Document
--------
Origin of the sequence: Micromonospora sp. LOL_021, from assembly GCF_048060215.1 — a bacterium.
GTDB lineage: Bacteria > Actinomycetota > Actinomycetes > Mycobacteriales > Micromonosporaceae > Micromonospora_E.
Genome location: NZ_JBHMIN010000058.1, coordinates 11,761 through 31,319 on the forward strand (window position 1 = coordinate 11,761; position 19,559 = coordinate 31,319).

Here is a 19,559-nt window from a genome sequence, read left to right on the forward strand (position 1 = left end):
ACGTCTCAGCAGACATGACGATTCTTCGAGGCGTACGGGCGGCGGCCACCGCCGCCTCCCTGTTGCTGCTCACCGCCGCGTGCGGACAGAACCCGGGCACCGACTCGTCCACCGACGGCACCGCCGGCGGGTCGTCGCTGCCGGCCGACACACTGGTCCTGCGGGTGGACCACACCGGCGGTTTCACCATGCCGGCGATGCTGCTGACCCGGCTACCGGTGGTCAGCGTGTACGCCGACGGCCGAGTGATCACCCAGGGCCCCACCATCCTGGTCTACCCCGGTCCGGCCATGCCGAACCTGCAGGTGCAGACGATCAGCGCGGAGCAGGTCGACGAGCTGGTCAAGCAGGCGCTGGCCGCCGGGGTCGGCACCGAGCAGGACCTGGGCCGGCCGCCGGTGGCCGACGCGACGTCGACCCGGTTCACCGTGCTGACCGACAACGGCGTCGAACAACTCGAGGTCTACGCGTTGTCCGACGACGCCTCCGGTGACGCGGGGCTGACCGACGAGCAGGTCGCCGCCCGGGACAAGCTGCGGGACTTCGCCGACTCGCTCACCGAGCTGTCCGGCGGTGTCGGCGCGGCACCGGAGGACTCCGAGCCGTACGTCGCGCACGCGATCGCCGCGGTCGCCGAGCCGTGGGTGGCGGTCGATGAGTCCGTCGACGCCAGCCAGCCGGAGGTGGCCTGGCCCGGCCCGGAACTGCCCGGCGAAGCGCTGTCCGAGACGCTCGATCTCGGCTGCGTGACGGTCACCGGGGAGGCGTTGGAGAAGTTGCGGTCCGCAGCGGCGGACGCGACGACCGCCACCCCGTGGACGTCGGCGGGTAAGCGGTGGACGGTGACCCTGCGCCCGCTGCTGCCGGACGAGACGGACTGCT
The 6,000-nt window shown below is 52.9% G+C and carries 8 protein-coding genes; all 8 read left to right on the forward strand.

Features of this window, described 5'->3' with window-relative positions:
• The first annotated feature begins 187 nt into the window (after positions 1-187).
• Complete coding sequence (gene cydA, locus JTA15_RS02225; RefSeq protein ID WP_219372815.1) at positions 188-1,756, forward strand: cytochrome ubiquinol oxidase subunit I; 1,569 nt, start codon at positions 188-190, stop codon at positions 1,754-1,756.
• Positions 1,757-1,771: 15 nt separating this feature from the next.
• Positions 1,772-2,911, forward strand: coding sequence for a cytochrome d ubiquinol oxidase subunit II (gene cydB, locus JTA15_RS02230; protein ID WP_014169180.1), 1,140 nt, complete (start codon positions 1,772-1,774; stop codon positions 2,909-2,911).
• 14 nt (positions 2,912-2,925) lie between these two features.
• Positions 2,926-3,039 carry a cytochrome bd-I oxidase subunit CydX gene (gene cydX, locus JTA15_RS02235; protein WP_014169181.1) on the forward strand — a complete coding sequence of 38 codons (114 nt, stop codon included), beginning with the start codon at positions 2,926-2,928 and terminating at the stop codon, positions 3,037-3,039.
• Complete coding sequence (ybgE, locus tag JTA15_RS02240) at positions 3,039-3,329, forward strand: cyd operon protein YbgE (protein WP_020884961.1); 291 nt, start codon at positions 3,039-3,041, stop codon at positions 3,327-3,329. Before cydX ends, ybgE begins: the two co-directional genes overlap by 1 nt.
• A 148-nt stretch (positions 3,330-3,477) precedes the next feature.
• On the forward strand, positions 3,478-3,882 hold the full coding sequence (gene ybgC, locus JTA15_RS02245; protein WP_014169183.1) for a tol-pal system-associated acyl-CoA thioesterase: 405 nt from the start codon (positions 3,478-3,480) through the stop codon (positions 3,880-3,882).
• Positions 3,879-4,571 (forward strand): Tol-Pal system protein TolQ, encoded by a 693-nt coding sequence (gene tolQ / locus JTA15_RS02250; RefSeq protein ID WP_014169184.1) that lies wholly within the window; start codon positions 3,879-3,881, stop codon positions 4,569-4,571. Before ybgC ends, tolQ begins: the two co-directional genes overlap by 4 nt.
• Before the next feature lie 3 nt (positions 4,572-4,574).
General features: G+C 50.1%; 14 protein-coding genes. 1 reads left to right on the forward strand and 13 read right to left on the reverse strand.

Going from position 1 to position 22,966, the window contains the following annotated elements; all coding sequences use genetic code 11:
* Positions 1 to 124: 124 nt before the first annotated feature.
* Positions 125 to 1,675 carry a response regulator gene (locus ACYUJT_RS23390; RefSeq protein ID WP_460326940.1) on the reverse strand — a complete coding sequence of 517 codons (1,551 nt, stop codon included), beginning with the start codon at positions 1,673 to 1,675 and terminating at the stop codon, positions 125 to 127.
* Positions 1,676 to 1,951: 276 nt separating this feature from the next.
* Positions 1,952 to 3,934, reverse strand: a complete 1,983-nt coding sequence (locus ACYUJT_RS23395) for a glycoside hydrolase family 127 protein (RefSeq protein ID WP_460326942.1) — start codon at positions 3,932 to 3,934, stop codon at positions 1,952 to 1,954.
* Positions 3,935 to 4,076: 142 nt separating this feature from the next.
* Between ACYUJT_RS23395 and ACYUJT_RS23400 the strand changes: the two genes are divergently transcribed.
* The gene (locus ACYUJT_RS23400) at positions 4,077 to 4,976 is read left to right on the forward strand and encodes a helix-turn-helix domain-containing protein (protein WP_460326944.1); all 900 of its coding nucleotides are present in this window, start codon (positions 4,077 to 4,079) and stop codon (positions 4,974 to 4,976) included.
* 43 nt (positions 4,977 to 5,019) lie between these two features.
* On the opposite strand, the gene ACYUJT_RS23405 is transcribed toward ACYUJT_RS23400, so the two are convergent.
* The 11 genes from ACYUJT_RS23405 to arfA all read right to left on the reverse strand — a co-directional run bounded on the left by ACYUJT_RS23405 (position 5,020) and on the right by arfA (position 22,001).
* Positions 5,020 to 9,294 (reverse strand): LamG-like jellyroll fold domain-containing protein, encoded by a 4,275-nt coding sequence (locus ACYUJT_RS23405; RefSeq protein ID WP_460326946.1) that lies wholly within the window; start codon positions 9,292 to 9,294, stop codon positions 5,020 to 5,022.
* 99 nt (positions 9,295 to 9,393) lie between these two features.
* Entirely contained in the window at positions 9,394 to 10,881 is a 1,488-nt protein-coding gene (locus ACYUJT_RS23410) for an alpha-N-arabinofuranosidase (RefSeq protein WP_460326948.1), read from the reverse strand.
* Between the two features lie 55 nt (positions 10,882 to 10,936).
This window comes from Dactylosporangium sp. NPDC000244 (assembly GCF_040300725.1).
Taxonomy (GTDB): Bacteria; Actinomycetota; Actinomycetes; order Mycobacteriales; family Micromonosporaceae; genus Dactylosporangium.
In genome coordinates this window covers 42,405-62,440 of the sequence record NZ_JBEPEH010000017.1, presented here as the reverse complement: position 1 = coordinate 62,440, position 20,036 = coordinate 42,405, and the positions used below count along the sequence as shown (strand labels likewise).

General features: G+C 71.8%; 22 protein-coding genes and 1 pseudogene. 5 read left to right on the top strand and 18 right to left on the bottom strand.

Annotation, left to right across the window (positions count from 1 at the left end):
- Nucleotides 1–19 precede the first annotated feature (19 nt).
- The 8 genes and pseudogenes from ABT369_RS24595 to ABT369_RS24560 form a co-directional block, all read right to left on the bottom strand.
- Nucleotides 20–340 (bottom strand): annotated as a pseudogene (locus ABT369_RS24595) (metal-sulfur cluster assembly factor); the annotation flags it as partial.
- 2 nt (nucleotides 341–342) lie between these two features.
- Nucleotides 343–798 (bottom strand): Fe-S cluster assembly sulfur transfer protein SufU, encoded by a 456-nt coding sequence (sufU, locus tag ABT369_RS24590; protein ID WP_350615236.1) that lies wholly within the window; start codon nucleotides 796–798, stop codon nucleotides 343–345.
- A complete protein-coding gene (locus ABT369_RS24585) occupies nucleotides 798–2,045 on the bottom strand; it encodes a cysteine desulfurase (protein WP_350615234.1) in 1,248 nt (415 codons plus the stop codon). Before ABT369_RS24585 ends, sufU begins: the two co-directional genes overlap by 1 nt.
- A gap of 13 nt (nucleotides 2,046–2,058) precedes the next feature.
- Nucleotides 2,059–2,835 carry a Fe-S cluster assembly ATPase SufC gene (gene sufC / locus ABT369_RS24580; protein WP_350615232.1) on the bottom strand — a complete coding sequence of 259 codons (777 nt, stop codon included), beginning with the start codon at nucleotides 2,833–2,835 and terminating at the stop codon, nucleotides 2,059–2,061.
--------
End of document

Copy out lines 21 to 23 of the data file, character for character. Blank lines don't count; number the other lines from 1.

* Positions 1 to 124: 124 nt before the first annotated feature.
* Positions 125 to 1,675 carry a response regulator gene (locus ACYUJT_RS23390; RefSeq protein ID WP_460326940.1) on the reverse strand — a complete coding sequence of 517 codons (1,551 nt, stop codon included), beginning with the start codon at positions 1,673 to 1,675 and terminating at the stop codon, positions 125 to 127.
* Positions 1,676 to 1,951: 276 nt separating this feature from the next.